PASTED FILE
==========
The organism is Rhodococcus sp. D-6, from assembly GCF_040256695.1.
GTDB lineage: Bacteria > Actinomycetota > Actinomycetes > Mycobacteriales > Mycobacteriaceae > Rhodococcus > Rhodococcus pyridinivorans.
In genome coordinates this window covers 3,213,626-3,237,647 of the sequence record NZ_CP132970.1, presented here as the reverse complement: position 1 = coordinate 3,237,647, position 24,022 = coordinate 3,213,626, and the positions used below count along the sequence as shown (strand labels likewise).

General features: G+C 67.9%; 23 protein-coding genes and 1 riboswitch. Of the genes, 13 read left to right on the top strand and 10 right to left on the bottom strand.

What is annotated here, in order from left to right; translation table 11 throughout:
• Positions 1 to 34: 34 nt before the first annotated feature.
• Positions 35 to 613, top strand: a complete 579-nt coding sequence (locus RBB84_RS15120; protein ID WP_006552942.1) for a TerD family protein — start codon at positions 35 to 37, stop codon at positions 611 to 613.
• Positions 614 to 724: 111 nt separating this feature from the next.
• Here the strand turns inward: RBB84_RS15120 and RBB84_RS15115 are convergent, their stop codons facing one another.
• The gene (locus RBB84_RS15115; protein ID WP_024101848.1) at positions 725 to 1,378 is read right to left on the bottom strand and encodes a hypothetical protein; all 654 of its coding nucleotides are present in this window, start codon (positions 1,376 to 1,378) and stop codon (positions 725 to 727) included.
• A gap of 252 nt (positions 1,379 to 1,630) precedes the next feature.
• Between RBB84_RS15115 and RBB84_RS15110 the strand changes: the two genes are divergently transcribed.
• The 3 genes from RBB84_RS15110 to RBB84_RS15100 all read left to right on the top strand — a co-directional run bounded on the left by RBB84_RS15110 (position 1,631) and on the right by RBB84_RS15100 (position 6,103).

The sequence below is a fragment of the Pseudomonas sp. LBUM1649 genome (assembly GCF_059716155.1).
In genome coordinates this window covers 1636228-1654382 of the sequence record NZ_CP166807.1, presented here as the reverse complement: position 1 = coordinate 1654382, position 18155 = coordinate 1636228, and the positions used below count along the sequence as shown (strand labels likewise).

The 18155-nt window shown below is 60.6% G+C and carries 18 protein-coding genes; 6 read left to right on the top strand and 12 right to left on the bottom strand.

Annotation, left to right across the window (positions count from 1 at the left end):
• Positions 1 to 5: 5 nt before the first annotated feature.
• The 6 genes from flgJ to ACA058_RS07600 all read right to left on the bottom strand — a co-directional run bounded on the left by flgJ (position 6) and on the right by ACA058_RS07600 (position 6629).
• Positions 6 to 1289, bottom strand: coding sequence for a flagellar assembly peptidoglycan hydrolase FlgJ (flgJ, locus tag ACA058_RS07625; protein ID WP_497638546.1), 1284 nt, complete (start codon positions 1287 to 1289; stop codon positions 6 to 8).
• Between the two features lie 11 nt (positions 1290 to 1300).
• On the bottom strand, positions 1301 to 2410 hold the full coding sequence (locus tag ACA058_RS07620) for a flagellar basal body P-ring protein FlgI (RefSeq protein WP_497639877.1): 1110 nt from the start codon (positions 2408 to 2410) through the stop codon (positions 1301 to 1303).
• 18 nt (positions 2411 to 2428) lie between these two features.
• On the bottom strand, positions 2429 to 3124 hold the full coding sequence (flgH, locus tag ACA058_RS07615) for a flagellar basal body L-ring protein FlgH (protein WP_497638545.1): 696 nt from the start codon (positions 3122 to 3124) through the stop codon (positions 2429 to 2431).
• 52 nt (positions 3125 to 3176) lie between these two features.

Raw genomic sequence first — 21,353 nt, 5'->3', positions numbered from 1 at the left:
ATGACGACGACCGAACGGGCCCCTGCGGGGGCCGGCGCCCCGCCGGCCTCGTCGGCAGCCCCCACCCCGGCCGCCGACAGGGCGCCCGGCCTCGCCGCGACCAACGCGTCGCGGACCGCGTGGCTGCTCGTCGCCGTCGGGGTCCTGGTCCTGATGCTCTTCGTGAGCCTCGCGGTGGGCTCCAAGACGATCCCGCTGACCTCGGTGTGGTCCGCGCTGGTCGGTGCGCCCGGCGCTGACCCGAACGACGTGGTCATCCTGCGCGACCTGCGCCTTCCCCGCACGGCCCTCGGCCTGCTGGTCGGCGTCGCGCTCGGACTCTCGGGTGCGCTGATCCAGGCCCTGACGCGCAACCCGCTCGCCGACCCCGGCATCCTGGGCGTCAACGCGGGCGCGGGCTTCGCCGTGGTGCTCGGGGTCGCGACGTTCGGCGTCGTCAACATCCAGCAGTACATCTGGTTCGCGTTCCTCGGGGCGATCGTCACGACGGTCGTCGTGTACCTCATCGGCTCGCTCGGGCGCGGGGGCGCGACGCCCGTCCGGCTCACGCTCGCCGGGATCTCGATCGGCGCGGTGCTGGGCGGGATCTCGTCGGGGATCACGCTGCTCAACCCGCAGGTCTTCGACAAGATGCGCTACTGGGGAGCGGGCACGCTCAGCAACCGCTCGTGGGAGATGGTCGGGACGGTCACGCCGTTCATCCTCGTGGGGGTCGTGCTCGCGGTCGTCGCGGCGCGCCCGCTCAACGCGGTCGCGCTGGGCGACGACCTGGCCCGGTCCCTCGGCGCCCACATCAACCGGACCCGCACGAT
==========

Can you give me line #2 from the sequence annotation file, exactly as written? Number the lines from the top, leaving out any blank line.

GTDB lineage: Bacteria > Actinomycetota > Actinomycetes > Mycobacteriales > Mycobacteriaceae > Rhodococcus > Rhodococcus pyridinivorans.